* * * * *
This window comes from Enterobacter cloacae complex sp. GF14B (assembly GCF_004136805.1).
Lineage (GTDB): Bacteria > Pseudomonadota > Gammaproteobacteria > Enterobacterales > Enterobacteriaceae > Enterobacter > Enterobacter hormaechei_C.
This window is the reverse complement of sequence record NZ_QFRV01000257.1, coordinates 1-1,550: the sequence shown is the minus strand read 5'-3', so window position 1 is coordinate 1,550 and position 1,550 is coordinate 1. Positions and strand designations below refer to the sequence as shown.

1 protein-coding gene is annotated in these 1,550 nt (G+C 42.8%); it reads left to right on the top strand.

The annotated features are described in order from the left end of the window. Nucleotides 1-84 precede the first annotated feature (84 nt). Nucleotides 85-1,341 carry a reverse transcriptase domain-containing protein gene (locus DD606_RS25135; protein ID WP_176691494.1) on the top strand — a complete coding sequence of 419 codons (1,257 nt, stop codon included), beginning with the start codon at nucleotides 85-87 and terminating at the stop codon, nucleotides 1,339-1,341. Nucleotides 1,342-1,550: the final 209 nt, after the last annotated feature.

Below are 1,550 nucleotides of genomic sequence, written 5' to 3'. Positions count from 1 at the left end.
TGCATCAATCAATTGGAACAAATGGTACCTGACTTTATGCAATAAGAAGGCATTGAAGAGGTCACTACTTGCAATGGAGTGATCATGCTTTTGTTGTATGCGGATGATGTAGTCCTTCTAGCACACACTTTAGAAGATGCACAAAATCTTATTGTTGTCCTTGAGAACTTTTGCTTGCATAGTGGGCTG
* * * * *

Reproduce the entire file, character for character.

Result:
This window comes from Enterobacter cloacae complex sp. GF14B (assembly GCF_004136805.1).
Lineage (GTDB): Bacteria > Pseudomonadota > Gammaproteobacteria > Enterobacterales > Enterobacteriaceae > Enterobacter > Enterobacter hormaechei_C.
This window is the reverse complement of sequence record NZ_QFRV01000257.1, coordinates 1-1,550: the sequence shown is the minus strand read 5'-3', so window position 1 is coordinate 1,550 and position 1,550 is coordinate 1. Positions and strand designations below refer to the sequence as shown.

1 protein-coding gene is annotated in these 1,550 nt (G+C 42.8%); it reads left to right on the top strand.

The annotated features are described in order from the left end of the window. Nucleotides 1-84 precede the first annotated feature (84 nt). Nucleotides 85-1,341 carry a reverse transcriptase domain-containing protein gene (locus DD606_RS25135; protein ID WP_176691494.1) on the top strand — a complete coding sequence of 419 codons (1,257 nt, stop codon included), beginning with the start codon at nucleotides 85-87 and terminating at the stop codon, nucleotides 1,339-1,341. Nucleotides 1,342-1,550: the final 209 nt, after the last annotated feature.

Below are 1,550 nucleotides of genomic sequence, written 5' to 3'. Positions count from 1 at the left end.
TGCATCAATCAATTGGAACAAATGGTACCTGACTTTATGCAATAAGAAGGCATTGAAGAGGTCACTACTTGCAATGGAGTGATCATGCTTTTGTTGTATGCGGATGATGTAGTCCTTCTAGCACACACTTTAGAAGATGCACAAAATCTTATTGTTGTCCTTGAGAACTTTTGCTTGCATAGTGGGCTG